CORALIS’ Resource & Reserve Estimation module provides a quick and efficient solution to mining professionals who wish to estimate their ore resources and reserves through geostatistical analysis, while CORALIS’ Geological Modelling module provides subsurface characterization for complex deposits (dyke, vein, diapir folds, faults, etc.) or for stratiform deposits, using a determinist method.

When used with the Coralis Pit Design module, it indicates the volume for each type of mineral. If CORALIS’ Survey Data Management application is used, it will provide all the necessary features of a dedicated geographic information system, which will record for each survey or drill-hole the grade data (from geochemical analysis), lithology information, and horizons data (for stratiform data management).

1. Block Modelling

CORALIS Block Modelling estimates ore bodies in 2D or 3D.

3D kriging block models can be refined with consistent geological layers so calculations will be guided through one or more 3D areas. This is particularly efficient for sedimentary deposits. Calculations are made using survey data, most specifically grade’s geochemical data.

Geostatistical Analysis lets you calculate and adjust the variogram for each kriging variable. Relevant variables are managed in order of importance (ex.: grades) and weighed according to other variables (ex.: thickness, density, sieving values, etc.) A category is determined by a group of conditions about the estimated variables (ex.: the ‘rich mineral’ category is determined by two conditions: grade1 > cut1 and grade2 > cut2) and is represented by your choice of colour.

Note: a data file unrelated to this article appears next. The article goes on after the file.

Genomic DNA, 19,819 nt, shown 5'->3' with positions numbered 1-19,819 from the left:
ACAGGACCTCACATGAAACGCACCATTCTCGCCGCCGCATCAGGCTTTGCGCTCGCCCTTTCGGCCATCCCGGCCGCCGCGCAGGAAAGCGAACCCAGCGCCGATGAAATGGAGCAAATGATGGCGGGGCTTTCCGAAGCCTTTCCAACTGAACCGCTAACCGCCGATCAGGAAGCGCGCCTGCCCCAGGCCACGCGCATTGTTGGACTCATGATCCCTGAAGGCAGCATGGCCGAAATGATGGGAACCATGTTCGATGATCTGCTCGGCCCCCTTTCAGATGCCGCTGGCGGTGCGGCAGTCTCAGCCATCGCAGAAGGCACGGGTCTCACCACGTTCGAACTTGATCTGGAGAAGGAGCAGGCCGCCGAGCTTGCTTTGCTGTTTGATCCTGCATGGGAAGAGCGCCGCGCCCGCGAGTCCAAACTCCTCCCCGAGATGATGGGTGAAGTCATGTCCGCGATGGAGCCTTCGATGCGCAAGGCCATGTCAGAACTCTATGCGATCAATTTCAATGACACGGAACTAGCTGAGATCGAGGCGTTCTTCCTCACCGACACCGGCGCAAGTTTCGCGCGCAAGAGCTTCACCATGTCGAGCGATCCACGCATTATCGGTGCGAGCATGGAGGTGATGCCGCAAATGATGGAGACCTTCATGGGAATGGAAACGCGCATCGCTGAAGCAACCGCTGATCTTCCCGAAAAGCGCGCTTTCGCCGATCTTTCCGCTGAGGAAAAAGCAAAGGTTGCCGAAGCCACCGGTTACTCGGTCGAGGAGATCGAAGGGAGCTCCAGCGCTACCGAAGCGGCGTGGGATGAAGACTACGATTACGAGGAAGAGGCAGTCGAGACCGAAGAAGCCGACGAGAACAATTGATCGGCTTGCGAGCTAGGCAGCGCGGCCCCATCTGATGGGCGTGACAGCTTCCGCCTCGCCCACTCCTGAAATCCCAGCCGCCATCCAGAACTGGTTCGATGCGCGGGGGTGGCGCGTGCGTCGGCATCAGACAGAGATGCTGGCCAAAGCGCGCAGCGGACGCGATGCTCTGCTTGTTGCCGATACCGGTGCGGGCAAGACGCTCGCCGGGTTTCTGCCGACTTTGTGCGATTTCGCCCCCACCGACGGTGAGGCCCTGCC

Volume is calculated between two 3D surfaces of a project (which can come from the Pit Design module) with quantities allocated for each of the determined grades.

Surveys statistics provide :

  • Cross-correlation tables
  • Correlation clouds between two variables
  • Histograms

2. Complex Geological Modeling

CORALIS’ complex geological model is based on a deterministic model through a network of vertical cuts and horizontal planes.

The ore body’s geology is first analysed through vertical cuts from the survey data. Data is combined from lithological, stratigraphic and geochemistry characteristics for each survey shaft. Then, the model is completed using horizontal planes. For this task, the surface survey and a ‘colour strips’ system ensure coherence with the data from the vertical cuts. The model is used for volumetric calculations or domains definition. The sections and planes adjustments are very easy and intuitive through basic perimeters.

An unlimited number of mineral categories can be defined for vertical cuts and horizontal planes, using survey data. Outcrop maps are calculated, in addition to project volumes with quantities allocated for each of the modelled mineral categories.

3. Stratiform Geological Modelling

You can manage a maximum of 36 layers. The layer or geological body is defined by two areas (without overhang) which determine the top and the wall of that body.

An area (top or wall) can be acquired from:

  • A model originating from the Pit and Dump Design application (isohypse, survey interpolation, plans, …)
  • A specific altitude
  • A reference to another layer (top or wall)